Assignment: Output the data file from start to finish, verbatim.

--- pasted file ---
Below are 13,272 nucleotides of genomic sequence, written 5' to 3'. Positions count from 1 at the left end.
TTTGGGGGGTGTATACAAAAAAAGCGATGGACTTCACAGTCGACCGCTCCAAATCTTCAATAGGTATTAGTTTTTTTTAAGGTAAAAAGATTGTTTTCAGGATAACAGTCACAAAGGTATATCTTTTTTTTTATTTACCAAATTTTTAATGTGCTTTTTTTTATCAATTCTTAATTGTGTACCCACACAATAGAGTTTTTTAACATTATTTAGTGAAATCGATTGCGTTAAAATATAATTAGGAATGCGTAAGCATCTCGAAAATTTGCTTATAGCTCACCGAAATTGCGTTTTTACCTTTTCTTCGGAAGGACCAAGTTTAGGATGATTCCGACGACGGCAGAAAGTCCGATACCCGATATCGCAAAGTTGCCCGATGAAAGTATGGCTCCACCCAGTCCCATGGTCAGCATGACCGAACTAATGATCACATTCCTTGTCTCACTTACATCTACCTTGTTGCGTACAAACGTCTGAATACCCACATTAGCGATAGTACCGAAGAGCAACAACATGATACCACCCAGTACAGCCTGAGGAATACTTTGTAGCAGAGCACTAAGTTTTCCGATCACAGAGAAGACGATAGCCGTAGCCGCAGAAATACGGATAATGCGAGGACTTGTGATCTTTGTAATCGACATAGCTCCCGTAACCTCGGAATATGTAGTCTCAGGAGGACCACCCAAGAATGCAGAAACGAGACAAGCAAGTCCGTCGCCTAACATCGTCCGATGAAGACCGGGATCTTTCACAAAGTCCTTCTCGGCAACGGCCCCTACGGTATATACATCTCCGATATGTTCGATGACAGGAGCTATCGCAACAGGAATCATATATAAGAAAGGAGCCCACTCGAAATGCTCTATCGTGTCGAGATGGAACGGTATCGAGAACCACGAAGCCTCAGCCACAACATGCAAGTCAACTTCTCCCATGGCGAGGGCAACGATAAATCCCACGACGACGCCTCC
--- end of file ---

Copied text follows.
Below are 13,272 nucleotides of genomic sequence, written 5' to 3'. Positions count from 1 at the left end.
TTTGGGGGGTGTATACAAAAAAAGCGATGGACTTCACAGTCGACCGCTCCAAATCTTCAATAGGTATTAGTTTTTTTTAAGGTAAAAAGATTGTTTTCAGGATAACAGTCACAAAGGTATATCTTTTTTTTTATTTACCAAATTTTTAATGTGCTTTTTTTTATCAATTCTTAATTGTGTACCCACACAATAGAGTTTTTTAACATTATTTAGTGAAATCGATTGCGTTAAAATATAATTAGGAATGCGTAAGCATCTCGAAAATTTGCTTATAGCTCACCGAAATTGCGTTTTTACCTTTTCTTCGGAAGGACCAAGTTTAGGATGATTCCGACGACGGCAGAAAGTCCGATACCCGATATCGCAAAGTTGCCCGATGAAAGTATGGCTCCACCCAGTCCCATGGTCAGCATGACCGAACTAATGATCACATTCCTTGTCTCACTTACATCTACCTTGTTGCGTACAAACGTCTGAATACCCACATTAGCGATAGTACCGAAGAGCAACAACATGATACCACCCAGTACAGCCTGAGGAATACTTTGTAGCAGAGCACTAAGTTTTCCGATCACAGAGAAGACGATAGCCGTAGCCGCAGAAATACGGATAATGCGAGGACTTGTGATCTTTGTAATCGACATAGCTCCCGTAACCTCGGAATATGTAGTCTCAGGAGGACCACCCAAGAATGCAGAAACGAGACAAGCAAGTCCGTCGCCTAACATCGTCCGATGAAGACCGGGATCTTTCACAAAGTCCTTCTCGGCAACGGCCCCTACGGTATATACATCTCCGATATGTTCGATGACAGGAGCTATCGCAACAGGAATCATATATAAGAAAGGAGCCCACTCGAAATGCTCTATCGTGTCGAGATGGAACGGTATCGAGAACCACGAAGCCTCAGCCACAACATGCAAGTCAACTTCTCCCATGGCGAGGGCAACGATAAATCCCACGACGACGCCTCC